While in most countries, disgorgement has been considered as a penal measure, in India, disgorgement is a gain-based equitable remedy which has been enacted to secure the investors morale as well as to ensure the healthy development of financial markets2.


As a part of the procedure:

  • SEBI has to first satisfy itself that some irregularity or unethical transaction has been undertaken by an entity/person associated in the securities market and that the latter has earned illegal profits basis the said transaction. This may be undertaken by SEBI suo moto or upon a complaint being made by any aggrieved person to SEBI.
  • Once the violations have been committed, then the wrongdoer is not entitled to take defenses such as absence of mens rea or no undue profits earned, etc.
  • There is no limitation period applicable for initiating such proceedings against the wrongdoers by SEBI.3  
  • On the quantification aspect, there is no universally applicable method for computing disgorged amounts. It depends on a case-to-case basis, since there cannot be an exact determination of the actual gains made by the wrongdoer as he is the only person fully aware about the definite amount.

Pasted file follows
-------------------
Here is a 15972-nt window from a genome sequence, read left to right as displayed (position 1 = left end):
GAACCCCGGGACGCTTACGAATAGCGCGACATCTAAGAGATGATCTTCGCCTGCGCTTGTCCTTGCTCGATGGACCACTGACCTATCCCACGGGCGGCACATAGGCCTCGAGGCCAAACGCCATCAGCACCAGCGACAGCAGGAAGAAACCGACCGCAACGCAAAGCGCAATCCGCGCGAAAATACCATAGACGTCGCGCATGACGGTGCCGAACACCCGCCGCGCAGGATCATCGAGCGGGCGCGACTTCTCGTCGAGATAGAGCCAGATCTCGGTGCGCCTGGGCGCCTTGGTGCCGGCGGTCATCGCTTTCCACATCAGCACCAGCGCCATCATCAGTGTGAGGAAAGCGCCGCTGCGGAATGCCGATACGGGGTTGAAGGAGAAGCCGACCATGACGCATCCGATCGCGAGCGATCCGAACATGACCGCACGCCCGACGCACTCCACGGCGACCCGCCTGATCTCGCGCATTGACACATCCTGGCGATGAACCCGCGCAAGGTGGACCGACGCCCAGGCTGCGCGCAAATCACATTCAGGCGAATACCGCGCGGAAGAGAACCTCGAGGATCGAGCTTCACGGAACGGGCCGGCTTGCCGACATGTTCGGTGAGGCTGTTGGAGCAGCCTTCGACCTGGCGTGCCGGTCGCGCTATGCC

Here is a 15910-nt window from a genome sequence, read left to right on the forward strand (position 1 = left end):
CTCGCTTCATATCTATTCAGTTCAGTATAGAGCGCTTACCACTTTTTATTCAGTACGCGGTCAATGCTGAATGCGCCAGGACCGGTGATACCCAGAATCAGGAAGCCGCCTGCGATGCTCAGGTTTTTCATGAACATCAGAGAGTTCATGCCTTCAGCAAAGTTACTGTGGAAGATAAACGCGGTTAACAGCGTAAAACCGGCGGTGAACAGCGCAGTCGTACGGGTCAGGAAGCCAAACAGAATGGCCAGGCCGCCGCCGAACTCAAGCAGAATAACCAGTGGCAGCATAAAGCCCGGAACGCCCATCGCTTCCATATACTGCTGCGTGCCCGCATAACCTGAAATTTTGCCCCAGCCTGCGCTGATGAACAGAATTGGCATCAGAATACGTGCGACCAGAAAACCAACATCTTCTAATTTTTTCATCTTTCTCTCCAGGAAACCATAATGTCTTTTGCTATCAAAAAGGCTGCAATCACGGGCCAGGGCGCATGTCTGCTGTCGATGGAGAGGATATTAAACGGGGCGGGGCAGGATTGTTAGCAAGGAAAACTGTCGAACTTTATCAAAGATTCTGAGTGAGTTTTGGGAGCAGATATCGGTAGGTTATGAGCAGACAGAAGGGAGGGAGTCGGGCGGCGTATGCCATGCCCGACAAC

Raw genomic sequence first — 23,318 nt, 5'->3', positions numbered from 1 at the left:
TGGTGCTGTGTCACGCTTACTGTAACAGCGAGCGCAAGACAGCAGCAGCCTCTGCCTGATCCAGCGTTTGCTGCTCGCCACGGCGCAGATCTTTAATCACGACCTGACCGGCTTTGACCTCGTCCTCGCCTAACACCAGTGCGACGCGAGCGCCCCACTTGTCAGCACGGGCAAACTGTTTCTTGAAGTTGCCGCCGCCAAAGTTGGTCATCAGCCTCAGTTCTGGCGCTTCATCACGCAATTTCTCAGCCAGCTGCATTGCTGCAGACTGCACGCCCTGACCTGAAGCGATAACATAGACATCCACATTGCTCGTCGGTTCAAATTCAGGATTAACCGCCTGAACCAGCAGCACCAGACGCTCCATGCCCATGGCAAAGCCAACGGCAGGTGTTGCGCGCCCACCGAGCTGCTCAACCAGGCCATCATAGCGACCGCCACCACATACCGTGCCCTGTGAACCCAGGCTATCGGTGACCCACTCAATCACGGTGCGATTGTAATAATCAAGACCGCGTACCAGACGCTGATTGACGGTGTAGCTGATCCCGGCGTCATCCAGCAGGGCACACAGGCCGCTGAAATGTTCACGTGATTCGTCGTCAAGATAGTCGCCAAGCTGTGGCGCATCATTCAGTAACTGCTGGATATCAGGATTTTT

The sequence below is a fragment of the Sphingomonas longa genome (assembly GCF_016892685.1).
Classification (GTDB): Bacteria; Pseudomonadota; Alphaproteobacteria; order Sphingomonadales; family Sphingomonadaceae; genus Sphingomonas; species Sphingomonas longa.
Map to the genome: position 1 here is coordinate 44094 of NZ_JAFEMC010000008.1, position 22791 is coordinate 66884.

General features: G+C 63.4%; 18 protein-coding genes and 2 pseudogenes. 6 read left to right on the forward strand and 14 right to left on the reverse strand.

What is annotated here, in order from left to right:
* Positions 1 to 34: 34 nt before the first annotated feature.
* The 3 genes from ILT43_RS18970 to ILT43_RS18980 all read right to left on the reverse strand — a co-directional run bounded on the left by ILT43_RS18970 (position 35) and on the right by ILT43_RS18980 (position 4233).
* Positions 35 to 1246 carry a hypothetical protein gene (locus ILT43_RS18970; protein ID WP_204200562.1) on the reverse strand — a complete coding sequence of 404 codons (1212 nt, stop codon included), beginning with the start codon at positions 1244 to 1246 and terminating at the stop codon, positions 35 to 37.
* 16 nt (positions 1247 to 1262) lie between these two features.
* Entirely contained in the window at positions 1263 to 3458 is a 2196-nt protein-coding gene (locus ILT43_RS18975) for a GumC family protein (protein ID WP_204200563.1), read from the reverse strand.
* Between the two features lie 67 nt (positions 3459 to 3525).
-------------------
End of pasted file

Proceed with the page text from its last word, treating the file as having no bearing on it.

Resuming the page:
• The amount ordered to be disgorged should not exceed the total profits realized as the result of unlawful activity4. The onus lies on SEBI to show that the amount sought to be disgorged reasonably approximates the amount of unjust enrichment.
  • The monies collected under the said disgorgement order(s) are required to be credited to the Investor Protection and Education Fund (“IPEF”).
  • Any failure in adherence to the compliance of disgorgement order may lead to a levy of penalty5 and/or attachment and sale of the properties6.


An interesting question that arose for consideration before the Securities Appellate Tribunal (“SAT”) in Gagan Rastogi vs. SEBI7 was “whether a disgorgement order can be passed against a wrongdoer for benefiting third parties from illegal activity, despite wrongdoer having never controlled the funds”.

Whilst answering this question in the affirmative, the SAT observed that: